You know the saying, 'You don’t appreciate what you’ve got until it’s gone?' For me, it rang true when my beloved No7 lipstick in Siren, a matte, brick red shade that could sway even diehard fans of MAC’s Ruby Woo, was discontinued. No longer to be. Gone.
It was as reliable as some of my oldest friends, brightened my whole face, lasted all day (really) and provided me with an instant confidence boost. No matter what I was wearing or how I felt, applying it served as a much-needed pick-me-up.
I'd put finding out your favourite beauty product is being discontinued up there with stubbing your toe twice in the same place or missing your last train home. It’s frustrating, inconvenient and irksome. That's before I've touched on the hassle of having to search high and low for a replacement or paying double the price for the discontinued product on Amazon (as I may have done a few too many times). Really, who has the time, energy or patience?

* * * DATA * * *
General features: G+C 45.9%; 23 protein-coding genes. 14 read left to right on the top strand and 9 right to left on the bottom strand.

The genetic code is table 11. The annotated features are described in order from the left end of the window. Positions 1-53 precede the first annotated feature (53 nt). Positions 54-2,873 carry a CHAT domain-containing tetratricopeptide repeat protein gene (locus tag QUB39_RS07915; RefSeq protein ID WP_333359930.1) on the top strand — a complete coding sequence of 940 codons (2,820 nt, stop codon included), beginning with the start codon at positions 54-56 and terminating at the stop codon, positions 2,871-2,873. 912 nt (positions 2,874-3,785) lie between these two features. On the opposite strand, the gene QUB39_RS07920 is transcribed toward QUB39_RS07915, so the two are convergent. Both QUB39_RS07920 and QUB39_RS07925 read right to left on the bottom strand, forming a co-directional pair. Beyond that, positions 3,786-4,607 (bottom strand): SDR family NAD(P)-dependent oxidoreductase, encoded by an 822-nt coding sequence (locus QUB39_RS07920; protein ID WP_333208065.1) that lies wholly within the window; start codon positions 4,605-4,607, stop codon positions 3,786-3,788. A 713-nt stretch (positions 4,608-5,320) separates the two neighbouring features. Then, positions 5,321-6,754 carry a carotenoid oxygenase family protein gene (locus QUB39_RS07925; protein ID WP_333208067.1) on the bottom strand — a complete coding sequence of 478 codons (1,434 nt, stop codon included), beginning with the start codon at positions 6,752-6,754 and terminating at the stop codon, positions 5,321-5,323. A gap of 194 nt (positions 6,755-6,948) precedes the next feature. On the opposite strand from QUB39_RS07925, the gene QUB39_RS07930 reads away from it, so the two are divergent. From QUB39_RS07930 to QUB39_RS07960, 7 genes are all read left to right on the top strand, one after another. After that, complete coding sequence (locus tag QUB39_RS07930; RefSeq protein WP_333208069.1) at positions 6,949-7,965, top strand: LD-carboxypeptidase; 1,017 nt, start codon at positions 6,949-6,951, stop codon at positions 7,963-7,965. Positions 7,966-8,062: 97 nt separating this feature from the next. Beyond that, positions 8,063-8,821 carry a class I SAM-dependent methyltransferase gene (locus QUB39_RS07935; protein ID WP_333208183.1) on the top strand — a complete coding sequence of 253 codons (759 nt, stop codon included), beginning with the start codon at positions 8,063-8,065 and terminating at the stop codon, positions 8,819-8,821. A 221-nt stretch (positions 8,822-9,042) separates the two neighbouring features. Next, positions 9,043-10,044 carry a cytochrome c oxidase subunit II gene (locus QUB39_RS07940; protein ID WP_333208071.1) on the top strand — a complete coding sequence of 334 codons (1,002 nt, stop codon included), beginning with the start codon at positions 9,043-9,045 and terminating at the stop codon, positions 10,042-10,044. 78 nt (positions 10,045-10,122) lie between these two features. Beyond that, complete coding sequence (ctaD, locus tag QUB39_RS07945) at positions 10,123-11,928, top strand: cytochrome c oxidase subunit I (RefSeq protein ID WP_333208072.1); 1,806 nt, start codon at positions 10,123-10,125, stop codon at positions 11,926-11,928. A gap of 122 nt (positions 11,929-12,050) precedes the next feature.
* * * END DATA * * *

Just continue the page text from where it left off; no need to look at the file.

MAC’s Director of Makeup Artistry, Terry Barber, is sympathetic to our outrage and explains why sometimes the closest alternative just won’t do. "There’s a sense of rebellion which happens when consumers' beauty products are discontinued," he said. "When you know that it delivers, the idea of being palmed off with something new becomes of the highest annoyance." So why does it happen? Well, according to Barber, brands typically discontinue products to make space for new trends and better technologies. However, to consumers, the scope for innovation feels more like theft.
But that’s where social media comes in. Thanks to the likes of Instagram, Twitter and Facebook, consumers now have direct access to the biggest beauty brands on the planet, as Charlotte Libby, Global Colour Cosmetics and Fragrance Analyst at Mintel explained: "In the age of social media and instant information, consumers are feeling increasingly connected to the brands and companies they buy from." Alex Fisher, Mintel's Senior Beauty Analyst, expanded on this: "Consumers have higher engagement with beauty brand and retailer accounts than bloggers when it comes to social media sites, especially when they are highly visual such as Instagram or Snapchat," she said. "Brands use these accounts to promote new products, show off photo-worthy packaging, and announce collaborations. These kinds of posts in a consumer's social media feed then become an instant connection to their favourite brands and what they are doing."